X-Infernus #1

by Timothy Callahan, Columnist/Reviewer |

Cover Price
$3.99 (USD)
Release Date
Dec 4th, 2008

Sat, December 6th, 2008 at 10:42AM (PST)


Have you been waiting all this time for kind of a sequel to the X-Men's "Inferno" event from years ago? Are you a fan of the various X-Youngsters like the New Mutants or Young X-Men? Do you like naughty David Finch covers?

Then this comic is for you!

But the strange thing is, this comic seems to be for the rest of us, too. It's a good first issue, even if you answered "no" to all the questions above.

C. B. Cebulski has made "X-Infernus" #1 accessible, dramatic, and fun. I've dipped in and out of some of the Illyana Rasputin in Hell (or Limbo, or whatever) stories over the past couple of decades, and they tend to be portentous and epically tragic. That's fine, but it often made the stories turgid and overly thick with Faustian drama. In "X-Infernus," Cebulski keeps the dramatic undertone, but there's a swift-moving quality to the pace of the comic that keeps it from getting bogged down in continuity quagmires or mythic-tragic solemnity.

This is a comic about a girl with faerie wings who stabs a colleague in the chest with a magical dagger. It's a comic about a gang of devilish creatures having a department meeting in the Underworld. It's a comic about reclaiming a rightful legacy. It's a comic about sacrifice. It's all of these things and it balances the moments nicely, ending with an appropriately ferocious cliffhanger. And even if the cliffhanger isn't much of a shock, at least it's earned and launches the reader toward the next issue.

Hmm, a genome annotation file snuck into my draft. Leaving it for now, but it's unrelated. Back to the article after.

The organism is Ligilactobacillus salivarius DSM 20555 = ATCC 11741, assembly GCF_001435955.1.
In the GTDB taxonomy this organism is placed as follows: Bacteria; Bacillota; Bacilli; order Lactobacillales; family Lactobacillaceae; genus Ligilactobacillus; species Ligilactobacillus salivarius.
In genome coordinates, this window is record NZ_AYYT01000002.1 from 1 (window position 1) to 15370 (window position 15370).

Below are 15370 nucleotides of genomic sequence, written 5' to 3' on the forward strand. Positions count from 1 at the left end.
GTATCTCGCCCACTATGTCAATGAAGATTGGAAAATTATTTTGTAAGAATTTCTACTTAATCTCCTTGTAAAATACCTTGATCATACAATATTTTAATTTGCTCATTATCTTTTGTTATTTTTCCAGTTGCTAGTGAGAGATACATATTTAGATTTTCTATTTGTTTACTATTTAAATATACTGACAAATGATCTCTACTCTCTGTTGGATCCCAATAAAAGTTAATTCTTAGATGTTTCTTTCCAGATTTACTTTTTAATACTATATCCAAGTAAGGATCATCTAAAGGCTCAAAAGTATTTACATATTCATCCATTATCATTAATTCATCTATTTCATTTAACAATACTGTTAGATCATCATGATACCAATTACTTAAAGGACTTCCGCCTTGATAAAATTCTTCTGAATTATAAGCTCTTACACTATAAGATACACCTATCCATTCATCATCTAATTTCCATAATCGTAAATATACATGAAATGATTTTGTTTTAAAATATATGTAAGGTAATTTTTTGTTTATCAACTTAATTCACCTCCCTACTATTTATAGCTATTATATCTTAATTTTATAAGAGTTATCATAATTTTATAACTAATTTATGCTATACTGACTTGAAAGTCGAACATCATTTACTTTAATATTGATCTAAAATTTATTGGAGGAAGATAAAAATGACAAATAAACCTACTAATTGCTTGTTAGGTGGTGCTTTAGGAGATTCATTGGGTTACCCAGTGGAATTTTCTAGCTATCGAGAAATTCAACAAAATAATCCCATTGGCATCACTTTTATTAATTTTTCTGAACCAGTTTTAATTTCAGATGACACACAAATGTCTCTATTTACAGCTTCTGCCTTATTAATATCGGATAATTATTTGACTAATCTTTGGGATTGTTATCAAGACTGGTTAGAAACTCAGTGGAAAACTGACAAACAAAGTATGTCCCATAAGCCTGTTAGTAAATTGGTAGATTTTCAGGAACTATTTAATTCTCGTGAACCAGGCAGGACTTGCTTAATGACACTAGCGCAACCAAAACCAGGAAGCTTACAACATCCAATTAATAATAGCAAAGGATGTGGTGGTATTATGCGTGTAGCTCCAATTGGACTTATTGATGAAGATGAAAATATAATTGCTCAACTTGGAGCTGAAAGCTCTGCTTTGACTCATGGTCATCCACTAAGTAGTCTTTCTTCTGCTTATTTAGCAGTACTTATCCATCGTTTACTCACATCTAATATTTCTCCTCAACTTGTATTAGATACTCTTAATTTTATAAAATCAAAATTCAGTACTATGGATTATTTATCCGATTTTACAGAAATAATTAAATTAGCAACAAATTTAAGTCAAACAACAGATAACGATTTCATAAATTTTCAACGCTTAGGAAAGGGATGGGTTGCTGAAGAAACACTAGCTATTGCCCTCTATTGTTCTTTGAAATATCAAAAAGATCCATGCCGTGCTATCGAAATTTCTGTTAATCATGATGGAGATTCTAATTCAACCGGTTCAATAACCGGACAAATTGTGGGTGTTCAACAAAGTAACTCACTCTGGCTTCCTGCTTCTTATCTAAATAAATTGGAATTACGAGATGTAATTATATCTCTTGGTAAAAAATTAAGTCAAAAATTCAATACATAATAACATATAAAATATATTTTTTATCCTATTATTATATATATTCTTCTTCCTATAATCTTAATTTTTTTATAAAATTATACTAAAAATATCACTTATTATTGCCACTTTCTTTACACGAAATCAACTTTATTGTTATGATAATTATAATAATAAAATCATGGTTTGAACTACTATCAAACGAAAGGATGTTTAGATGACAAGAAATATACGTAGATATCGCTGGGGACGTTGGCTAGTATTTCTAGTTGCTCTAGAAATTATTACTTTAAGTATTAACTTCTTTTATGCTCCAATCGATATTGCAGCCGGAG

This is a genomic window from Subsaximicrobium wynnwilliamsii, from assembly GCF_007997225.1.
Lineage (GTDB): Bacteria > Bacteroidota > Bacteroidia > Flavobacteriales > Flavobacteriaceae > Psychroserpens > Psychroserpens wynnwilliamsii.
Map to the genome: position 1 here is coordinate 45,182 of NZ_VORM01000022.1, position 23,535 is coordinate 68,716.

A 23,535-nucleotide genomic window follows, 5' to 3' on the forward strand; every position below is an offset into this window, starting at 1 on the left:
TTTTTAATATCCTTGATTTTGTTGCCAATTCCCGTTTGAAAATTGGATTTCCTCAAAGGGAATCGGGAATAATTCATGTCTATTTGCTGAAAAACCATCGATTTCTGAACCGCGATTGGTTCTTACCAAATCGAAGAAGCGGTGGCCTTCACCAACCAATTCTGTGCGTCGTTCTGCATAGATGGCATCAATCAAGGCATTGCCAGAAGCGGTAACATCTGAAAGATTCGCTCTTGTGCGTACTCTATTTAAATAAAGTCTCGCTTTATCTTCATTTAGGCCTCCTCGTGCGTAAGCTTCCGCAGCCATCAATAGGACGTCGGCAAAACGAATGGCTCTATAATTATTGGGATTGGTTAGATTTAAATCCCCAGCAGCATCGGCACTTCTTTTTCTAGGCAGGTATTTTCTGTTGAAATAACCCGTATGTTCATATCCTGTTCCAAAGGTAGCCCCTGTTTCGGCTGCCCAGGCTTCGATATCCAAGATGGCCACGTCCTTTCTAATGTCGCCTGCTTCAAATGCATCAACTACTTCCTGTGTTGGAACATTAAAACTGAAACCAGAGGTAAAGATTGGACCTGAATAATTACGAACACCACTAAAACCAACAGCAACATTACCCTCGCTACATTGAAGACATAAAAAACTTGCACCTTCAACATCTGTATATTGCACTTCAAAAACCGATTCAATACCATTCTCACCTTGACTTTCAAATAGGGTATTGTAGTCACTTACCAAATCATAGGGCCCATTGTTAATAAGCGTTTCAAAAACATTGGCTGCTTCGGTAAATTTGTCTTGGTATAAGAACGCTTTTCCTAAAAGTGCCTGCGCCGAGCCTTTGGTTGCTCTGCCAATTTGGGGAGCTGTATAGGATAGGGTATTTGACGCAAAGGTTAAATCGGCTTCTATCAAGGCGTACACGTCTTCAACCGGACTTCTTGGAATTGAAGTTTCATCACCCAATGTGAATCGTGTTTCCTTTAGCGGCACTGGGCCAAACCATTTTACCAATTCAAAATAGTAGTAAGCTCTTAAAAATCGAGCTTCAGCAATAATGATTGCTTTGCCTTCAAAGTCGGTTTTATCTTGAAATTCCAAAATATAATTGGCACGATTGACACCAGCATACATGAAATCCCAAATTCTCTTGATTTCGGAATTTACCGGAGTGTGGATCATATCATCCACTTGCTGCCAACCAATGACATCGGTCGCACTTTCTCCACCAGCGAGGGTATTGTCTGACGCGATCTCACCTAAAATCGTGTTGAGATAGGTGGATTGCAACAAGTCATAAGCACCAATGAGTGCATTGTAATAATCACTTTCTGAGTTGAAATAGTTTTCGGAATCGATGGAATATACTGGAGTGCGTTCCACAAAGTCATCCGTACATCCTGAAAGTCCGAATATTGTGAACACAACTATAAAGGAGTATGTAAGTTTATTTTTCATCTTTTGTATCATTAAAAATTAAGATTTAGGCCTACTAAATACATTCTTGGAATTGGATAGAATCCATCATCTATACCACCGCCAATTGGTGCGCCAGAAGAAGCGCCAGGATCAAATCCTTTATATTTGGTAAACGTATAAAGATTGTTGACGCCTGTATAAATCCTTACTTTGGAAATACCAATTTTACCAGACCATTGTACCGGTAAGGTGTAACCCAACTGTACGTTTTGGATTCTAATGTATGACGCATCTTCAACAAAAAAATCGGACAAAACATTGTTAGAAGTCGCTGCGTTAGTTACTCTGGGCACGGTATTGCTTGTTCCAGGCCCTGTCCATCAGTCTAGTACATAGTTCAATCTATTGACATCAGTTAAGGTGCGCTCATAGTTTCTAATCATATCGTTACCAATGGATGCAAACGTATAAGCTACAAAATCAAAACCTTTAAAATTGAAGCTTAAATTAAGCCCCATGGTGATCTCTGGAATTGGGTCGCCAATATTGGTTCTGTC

Giuseppe Camuncoli provides some nice art here as well, and he gives even the monstrous inhabitants of Limbo a sleekness that matches the rapid pace of the narrative. I particularly like his depiction of Pixie, a character who a has catapulted to X-prominence in the past six months, and plays an integral role here as well.

Tonally, this comic is a bit darker than "Incredible Hercules," but it reminds me of that series in that way that it measures off its storytelling beats and provides surprising moments of drama within its swiftly-moving pace.

Cebulski and Camuncoli have produced a nice little first issue here, and though I didn't have any particular interest in the Illyana Rasputin storyline when I began this issue, I'm intrigued enough to come back for more.